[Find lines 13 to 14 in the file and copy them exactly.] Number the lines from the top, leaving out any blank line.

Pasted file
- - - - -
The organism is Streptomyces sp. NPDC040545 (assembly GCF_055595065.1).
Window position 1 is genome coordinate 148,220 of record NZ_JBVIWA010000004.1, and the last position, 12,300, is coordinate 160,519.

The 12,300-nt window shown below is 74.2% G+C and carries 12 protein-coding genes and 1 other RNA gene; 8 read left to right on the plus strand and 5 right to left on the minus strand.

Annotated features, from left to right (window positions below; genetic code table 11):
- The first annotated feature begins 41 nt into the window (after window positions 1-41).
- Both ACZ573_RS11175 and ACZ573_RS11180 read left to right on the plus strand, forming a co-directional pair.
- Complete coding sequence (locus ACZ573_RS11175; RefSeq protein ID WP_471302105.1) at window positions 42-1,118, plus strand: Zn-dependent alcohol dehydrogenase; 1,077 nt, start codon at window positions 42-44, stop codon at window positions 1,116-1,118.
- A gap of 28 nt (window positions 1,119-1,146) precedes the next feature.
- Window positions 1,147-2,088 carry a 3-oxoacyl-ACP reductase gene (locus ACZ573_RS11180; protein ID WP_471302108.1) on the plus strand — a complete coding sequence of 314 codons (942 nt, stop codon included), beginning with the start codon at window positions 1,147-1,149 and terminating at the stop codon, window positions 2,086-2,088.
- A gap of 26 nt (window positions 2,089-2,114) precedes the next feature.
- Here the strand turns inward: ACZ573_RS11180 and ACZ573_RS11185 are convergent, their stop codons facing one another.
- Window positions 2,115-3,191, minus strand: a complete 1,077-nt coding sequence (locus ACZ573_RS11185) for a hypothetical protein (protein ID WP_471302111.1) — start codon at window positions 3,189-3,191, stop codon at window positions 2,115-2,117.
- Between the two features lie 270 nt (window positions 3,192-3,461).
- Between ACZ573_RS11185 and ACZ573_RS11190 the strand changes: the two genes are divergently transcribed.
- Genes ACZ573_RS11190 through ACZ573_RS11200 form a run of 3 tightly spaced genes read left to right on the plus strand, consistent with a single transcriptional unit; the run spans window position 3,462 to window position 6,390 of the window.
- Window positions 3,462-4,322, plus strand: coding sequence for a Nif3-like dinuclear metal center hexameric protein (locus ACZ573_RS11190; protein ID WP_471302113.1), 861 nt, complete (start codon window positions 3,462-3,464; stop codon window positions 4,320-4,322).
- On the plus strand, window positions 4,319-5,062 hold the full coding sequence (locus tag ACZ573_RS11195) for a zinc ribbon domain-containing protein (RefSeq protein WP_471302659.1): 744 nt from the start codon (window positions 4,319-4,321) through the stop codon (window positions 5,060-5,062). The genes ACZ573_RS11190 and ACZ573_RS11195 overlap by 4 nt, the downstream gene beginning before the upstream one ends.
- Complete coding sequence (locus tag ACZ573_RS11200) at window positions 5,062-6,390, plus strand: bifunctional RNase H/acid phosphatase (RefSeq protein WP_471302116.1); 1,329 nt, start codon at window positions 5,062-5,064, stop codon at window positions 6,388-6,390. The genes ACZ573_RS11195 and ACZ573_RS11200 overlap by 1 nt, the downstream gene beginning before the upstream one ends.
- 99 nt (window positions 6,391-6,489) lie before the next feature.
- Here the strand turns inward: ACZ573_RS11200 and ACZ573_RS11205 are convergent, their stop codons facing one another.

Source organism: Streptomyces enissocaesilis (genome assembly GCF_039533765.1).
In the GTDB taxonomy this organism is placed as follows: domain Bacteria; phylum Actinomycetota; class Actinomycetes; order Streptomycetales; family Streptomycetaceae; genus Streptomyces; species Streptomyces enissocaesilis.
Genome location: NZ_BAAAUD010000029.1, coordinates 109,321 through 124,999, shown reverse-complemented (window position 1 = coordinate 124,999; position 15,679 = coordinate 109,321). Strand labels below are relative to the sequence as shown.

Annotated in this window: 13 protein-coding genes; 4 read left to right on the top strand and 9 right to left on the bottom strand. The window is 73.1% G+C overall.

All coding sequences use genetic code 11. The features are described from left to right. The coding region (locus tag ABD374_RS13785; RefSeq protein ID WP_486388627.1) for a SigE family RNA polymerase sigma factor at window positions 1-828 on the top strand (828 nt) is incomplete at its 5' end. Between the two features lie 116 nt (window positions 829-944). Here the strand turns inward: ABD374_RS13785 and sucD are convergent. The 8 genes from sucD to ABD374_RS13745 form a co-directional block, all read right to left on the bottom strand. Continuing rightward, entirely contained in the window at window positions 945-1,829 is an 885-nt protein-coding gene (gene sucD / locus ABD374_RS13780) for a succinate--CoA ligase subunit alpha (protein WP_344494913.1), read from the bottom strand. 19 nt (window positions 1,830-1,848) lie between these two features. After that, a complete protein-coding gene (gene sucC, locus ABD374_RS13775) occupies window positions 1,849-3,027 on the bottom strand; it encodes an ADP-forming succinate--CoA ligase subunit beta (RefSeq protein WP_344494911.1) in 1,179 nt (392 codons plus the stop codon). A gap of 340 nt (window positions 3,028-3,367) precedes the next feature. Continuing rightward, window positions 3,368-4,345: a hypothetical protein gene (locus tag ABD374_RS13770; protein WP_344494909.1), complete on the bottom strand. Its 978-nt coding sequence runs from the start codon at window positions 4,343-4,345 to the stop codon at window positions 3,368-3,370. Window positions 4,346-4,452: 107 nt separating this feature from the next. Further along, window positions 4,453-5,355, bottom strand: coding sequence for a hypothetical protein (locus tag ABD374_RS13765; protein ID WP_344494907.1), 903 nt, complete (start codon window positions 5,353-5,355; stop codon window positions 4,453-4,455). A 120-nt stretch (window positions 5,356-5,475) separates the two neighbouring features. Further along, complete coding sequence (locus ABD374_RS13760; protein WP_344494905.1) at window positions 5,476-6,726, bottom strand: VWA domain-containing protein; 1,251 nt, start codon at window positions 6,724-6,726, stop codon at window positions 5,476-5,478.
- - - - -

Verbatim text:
- Between the two features lie 270 nt (window positions 3,192-3,461).
- Between ACZ573_RS11185 and ACZ573_RS11190 the strand changes: the two genes are divergently transcribed.